Burma

Tatmadaw, Arakan Army Clash in Buthidaung Township

By Nan Lwin Hnin Pwint 6 December 2018

YANGON—The Myanmar Army and the Arakan Army (AA) have engaged in a series of clashes over the past six days or so along the Myanmar-Bangladesh border, according to the ethnic armed group.

“The two sides engaged in a fierce clash from 6.30 a.m. till 2 p.m. [Wednesday], and the fighting continued sporadically [till evening],” AA information officer U Khaing Thu Kha told The Irrawaddy on Wednesday.

The clashes occurred in Rakhine State’s Buthidaung Township, he said.

U Khaing Thu Kha said the Myanmar Army (or Tatmadaw) launched an offensive in areas controlled by the AA on Nov. 29, and the clashes intensified on Tuesday and Wednesday.

The AA maintains control of its border strongholds in Buthidaung Township, he said.

“We have collected bodies [of killed Tatmadaw soldiers] and seized arms and ammunition from the Myanmar Army. It is a large amount of weapons and ammunition, but I haven’t got a detailed list,” U Khaing Thu Kha said.

The Irrawaddy could not reach a Tatmadaw spokesman for comment. There was no report from the Myanmar military commander-in-chief’s office of clashes in Buthidaung Township.

Residents and civil society organizations based in Buthidaung said they had heard reports of clashes between the Tatmadaw and AA, but had not witnessed them from the town. All declined to discuss any possible clashes further with news agencies.

Rakhine State lawmaker U Tun Aung Thein of Buthidaung Township said he did not have details of the situation on the ground, as the clashes were reportedly taking place in inaccessible areas without telecommunications services.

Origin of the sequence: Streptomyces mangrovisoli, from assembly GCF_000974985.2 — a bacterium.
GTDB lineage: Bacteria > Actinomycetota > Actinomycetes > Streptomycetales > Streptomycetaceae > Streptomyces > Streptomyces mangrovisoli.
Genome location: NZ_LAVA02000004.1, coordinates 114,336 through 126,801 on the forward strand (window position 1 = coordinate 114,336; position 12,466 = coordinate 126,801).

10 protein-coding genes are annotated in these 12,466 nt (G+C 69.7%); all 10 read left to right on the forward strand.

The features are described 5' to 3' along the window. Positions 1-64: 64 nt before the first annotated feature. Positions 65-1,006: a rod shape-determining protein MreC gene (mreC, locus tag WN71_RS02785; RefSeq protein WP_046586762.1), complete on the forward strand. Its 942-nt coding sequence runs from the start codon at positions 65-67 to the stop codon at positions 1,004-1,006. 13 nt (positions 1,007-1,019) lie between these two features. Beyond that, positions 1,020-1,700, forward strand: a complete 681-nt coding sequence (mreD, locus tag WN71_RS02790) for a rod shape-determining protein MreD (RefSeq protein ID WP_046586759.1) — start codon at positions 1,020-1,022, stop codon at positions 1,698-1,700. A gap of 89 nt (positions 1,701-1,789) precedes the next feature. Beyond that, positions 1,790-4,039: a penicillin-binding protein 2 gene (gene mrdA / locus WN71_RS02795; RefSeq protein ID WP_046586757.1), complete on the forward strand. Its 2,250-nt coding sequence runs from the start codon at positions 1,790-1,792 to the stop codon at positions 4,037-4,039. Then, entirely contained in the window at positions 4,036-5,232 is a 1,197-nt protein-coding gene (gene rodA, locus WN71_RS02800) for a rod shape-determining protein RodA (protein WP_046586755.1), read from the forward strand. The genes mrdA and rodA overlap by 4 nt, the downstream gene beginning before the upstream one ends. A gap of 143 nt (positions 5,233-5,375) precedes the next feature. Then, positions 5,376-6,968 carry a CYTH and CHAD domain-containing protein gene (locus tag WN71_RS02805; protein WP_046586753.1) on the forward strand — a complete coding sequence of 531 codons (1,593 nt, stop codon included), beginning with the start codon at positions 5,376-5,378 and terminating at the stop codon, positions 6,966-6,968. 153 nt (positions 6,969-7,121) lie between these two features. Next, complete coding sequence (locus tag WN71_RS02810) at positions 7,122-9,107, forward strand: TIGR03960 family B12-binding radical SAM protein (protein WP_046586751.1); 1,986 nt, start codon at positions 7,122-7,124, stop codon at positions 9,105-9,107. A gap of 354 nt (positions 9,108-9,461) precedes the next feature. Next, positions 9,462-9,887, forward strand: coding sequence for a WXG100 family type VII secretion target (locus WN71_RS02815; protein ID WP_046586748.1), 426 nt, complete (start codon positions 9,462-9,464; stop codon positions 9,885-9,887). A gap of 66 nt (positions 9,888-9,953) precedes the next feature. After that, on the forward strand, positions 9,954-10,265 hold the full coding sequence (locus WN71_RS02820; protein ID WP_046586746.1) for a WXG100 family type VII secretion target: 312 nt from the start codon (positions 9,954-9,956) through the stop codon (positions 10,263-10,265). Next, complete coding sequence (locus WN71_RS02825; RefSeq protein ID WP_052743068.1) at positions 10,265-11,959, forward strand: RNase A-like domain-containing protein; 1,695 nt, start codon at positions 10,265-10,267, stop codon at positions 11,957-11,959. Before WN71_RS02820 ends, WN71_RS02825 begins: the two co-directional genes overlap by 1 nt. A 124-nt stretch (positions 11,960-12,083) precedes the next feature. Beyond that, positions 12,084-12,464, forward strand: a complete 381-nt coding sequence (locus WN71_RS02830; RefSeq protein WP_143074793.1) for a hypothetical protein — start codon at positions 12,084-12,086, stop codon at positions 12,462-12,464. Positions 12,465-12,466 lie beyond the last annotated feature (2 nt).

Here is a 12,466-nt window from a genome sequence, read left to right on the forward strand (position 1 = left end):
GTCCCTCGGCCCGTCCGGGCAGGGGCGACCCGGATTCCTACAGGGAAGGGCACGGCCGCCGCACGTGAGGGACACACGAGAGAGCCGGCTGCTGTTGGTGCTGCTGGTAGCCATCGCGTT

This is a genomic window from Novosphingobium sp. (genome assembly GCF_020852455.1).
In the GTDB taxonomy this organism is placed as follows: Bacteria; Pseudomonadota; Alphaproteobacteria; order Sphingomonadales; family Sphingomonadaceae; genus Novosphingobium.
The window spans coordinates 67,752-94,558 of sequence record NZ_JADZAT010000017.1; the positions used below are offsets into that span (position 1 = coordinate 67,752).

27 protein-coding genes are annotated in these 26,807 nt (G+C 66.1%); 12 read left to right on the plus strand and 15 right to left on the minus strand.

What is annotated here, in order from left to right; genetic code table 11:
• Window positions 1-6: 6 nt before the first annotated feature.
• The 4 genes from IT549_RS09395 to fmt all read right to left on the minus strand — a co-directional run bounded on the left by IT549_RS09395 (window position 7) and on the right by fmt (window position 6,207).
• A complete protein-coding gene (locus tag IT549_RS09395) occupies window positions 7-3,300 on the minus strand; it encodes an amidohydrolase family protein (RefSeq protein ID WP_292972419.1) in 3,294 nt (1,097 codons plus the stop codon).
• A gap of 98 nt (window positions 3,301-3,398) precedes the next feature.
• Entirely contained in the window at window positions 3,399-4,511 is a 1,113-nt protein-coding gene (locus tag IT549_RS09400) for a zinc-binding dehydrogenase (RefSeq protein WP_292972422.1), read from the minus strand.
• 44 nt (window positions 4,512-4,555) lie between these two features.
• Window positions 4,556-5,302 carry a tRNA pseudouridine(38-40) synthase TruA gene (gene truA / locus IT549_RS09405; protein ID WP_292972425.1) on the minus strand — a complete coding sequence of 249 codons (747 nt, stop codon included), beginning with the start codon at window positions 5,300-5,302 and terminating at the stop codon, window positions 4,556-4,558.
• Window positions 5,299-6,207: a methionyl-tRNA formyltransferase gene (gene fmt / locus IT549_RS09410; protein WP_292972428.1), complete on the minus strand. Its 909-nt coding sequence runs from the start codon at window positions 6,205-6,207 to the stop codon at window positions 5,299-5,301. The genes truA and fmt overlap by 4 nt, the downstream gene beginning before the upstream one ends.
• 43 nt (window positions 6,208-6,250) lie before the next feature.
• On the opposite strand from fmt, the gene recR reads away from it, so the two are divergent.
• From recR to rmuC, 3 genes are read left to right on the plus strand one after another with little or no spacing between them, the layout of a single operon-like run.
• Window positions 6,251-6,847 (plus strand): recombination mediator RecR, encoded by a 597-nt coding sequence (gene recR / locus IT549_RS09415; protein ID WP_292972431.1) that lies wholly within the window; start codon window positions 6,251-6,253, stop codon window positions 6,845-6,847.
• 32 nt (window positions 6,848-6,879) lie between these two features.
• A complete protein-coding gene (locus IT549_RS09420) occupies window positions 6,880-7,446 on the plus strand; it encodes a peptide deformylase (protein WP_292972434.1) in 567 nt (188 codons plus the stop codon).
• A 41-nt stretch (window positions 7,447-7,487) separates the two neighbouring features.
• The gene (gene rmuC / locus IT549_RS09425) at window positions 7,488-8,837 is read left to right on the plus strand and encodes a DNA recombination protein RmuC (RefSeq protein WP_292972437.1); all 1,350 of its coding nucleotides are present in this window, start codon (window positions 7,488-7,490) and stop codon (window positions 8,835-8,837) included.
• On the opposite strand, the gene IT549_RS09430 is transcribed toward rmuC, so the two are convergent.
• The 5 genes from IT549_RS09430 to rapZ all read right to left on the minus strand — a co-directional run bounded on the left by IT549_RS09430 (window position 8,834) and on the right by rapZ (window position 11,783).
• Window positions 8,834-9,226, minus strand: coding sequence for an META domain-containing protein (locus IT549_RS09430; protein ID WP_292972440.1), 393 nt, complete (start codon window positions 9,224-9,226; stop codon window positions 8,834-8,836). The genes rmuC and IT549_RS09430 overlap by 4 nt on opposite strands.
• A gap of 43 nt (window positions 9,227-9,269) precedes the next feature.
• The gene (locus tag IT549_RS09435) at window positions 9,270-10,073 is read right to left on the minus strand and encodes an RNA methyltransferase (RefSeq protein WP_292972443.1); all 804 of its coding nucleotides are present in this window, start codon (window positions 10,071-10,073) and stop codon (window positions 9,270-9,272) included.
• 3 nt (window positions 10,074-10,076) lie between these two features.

There are Mro and Khami villages along the border in Buthidaung Township, but they are located in the forest and he was not in contact with them, U Tun Aung Thein said.

During clashes on the border in May, the AA took three Tatmadaw soldiers prisoner. The captured troops were from the Buthidaung-based Light Infantry Battalion 263.

After initially saying it would release the three, the AA later said they would remain in its area of control. It claimed the Tatmadaw soldiers were afraid to return to their unit.

The Tatmadaw has not released any statements about the three soldiers.

The Myanmar military has said it would allow the AA, the Myanmar National Democratic Alliance Army and the Ta’ang National Liberation Army to join formal peace talks only after they disarm. But the three have refused to do so.

The AA was formed by around 20 Arakanese youths in April 2009. It is based in Kachin State’s Laiza, which is also home to the headquarters of the Kachin Independence Army. In 2014, the AA said it planned to establish a base in its homeland of Rakhine State. It then infiltrated Rakhine State and Chin State’s Paletwa Township along the Myanmar-Bangladesh border, and has clashed with the Myanmar Army periodically since 2015.

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